How many times have you brainstormed for hours only to come up with a mediocre idea or nothing at all? Other times, while exercising or watching television, you come up with a great idea. That’s something I’ve always found interesting. I think it has a lot to do with how your brain is wired. Apparently, there is a magical combination of relaxation, distraction, and dopamine that gives you your best, most creative ideas. I experienced that magical combination when I saw the scene in the picture above.
Television, Penguins and a Storyline Clock
The scene comes from an old Twilight Zone episode titled, Time Enough to Last (November 20, 1959). In this episode, Burgess Meredith played a man named Henry Bemis who loved books! You may know Meredith from his roles as The Penguin in the 1960s TV series Batman and as Mickey Goldmill in the Rocky film series. The opening of the episode goes something like this:
“Witness Mr. Henry Bemis, a charter member in the fraternity of dreamers. A bookish little man whose passion is the printed page, but who is conspired against by a bank president and a wife and a world full of tongue-cluckers and the unrelenting hands of a clock. But in just a moment, Mr. Bemis will enter a world without bank presidents or wives or clocks or anything else. He’ll have a world all to himself… without anyone.”
If you’re interested in more details on the episode, click here.
The idea that came from this episode was to use the Dial feature in Articulate Storyline 360 to create a simple interactive analog clock. It’s a prototype designed to test someone’s ability to set the correct time. Yes, I do realize we are now in the digital world but you’ll still find these mechanical wonders visible on the wall at the library, at the mall or even in your local supermarket. Maybe they will go the way of cursive writing but for now, let’s keep them! This clock sample also fits into Articulate’s challenge, “Using Interactive Dials and Knobs in e-Learning #151”.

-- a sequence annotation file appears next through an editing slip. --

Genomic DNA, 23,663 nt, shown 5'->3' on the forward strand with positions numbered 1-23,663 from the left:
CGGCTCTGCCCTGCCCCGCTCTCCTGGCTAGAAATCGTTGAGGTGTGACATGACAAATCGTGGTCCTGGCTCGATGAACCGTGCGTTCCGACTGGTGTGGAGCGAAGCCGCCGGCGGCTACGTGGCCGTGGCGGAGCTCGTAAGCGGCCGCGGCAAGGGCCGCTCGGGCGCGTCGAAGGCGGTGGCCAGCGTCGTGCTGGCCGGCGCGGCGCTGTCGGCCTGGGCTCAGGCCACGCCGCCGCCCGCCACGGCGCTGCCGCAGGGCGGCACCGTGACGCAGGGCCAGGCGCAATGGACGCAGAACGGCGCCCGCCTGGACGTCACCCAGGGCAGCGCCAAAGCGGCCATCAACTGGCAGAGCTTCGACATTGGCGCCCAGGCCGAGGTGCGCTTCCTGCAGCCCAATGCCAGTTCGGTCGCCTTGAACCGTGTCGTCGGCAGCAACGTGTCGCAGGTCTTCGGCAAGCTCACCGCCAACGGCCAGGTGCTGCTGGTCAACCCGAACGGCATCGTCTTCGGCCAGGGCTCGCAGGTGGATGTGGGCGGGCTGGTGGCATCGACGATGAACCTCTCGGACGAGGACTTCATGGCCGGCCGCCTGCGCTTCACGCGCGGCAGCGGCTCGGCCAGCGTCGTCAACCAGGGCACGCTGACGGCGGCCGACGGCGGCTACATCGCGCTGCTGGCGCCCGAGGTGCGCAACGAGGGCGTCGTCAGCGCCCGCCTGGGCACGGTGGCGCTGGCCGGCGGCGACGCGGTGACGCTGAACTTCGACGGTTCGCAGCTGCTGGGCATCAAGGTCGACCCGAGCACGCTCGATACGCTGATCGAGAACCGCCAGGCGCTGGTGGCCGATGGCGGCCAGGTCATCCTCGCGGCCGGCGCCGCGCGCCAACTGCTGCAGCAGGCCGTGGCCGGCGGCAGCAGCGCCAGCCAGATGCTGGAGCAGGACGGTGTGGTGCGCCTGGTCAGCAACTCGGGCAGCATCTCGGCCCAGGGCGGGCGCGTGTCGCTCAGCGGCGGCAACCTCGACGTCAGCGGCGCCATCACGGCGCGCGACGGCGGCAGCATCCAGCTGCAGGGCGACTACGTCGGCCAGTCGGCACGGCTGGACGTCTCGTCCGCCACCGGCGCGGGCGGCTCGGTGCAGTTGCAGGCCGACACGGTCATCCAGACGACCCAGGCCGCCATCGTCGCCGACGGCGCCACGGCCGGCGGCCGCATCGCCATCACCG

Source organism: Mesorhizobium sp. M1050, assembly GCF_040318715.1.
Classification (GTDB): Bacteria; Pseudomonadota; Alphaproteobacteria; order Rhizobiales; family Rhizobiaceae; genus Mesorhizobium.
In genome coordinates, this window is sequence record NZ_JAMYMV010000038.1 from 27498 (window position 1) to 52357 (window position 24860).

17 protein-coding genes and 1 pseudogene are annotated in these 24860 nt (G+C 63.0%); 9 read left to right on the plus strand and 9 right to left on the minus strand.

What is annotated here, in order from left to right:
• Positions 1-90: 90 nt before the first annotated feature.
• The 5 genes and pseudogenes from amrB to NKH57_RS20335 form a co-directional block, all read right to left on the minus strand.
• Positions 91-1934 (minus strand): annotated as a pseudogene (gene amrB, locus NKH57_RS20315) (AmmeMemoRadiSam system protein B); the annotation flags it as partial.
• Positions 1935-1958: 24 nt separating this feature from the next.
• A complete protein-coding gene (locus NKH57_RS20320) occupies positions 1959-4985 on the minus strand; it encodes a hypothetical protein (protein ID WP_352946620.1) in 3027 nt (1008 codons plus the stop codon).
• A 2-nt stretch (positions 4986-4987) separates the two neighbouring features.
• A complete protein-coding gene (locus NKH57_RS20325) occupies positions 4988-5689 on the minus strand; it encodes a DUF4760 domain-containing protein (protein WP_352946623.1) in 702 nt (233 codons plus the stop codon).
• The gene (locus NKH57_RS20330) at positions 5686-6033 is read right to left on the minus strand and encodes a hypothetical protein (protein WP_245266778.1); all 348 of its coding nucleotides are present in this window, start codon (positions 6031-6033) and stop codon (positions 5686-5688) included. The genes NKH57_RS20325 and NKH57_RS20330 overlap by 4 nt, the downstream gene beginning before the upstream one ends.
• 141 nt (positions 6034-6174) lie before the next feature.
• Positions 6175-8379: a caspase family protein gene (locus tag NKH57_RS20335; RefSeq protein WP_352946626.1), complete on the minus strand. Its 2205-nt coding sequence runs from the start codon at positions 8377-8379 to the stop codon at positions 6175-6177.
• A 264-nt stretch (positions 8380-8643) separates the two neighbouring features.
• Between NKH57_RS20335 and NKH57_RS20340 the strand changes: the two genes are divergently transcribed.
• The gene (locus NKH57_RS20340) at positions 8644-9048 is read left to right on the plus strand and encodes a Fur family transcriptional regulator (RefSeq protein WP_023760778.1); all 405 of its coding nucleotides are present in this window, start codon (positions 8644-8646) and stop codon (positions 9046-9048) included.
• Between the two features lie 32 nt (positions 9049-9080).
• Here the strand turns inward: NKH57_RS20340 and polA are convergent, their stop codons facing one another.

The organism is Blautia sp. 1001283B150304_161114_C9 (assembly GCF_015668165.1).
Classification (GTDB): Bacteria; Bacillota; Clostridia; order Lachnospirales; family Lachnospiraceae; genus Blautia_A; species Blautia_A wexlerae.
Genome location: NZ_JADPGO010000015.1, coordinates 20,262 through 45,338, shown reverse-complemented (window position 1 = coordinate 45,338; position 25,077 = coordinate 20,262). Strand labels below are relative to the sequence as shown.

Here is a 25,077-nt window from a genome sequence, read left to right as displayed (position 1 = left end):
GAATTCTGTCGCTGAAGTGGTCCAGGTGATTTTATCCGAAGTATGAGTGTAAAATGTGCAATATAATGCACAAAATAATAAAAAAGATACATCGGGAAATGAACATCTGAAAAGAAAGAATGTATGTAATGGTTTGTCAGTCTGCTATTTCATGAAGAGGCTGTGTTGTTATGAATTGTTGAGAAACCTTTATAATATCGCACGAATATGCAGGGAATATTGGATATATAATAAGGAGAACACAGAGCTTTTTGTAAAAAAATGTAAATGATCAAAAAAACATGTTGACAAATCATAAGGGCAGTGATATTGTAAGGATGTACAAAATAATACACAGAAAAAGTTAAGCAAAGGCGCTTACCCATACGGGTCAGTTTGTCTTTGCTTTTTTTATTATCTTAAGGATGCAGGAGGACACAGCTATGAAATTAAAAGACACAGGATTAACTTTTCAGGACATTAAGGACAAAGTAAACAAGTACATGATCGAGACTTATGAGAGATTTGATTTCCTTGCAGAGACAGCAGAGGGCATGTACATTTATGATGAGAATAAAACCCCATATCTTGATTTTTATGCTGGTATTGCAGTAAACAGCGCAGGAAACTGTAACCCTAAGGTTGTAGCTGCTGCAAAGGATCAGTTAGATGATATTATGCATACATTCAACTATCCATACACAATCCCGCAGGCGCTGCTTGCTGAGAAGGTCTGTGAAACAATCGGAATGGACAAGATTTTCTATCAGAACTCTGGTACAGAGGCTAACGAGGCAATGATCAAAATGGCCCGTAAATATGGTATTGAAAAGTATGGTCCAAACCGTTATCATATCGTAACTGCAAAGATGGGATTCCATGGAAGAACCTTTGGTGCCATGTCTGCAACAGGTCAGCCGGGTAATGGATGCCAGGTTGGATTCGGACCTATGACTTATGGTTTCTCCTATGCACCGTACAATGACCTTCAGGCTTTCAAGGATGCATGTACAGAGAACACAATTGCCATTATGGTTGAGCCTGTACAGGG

Behind the Scenes with Storyline 360
The main element of this prototype is the clock which is designed using two dials. Each dial’s value is stored in its own variable. The learner is asked to set the clock to a specific time. After setting the time, they click the Check button to get feedback.
For the incorrect feedback layer, I pulled information from the Dial’s variables to show the learner the time they selected on the clock.
While creating this prototype, I ran into a small problem. When displaying the time set by the learner, I wanted to show two digits for the minute hand value if they set it to anything between 0 and 9. By default, Storyline 360 only showed it as a single digit for these values. For example, if you set the time to 3:05, the output of the variable would show it as 3:5 (e.g., missing the leading 0). If you’re interested in how I solved this problem, check out my post here. If you made it this far, enjoy the demo!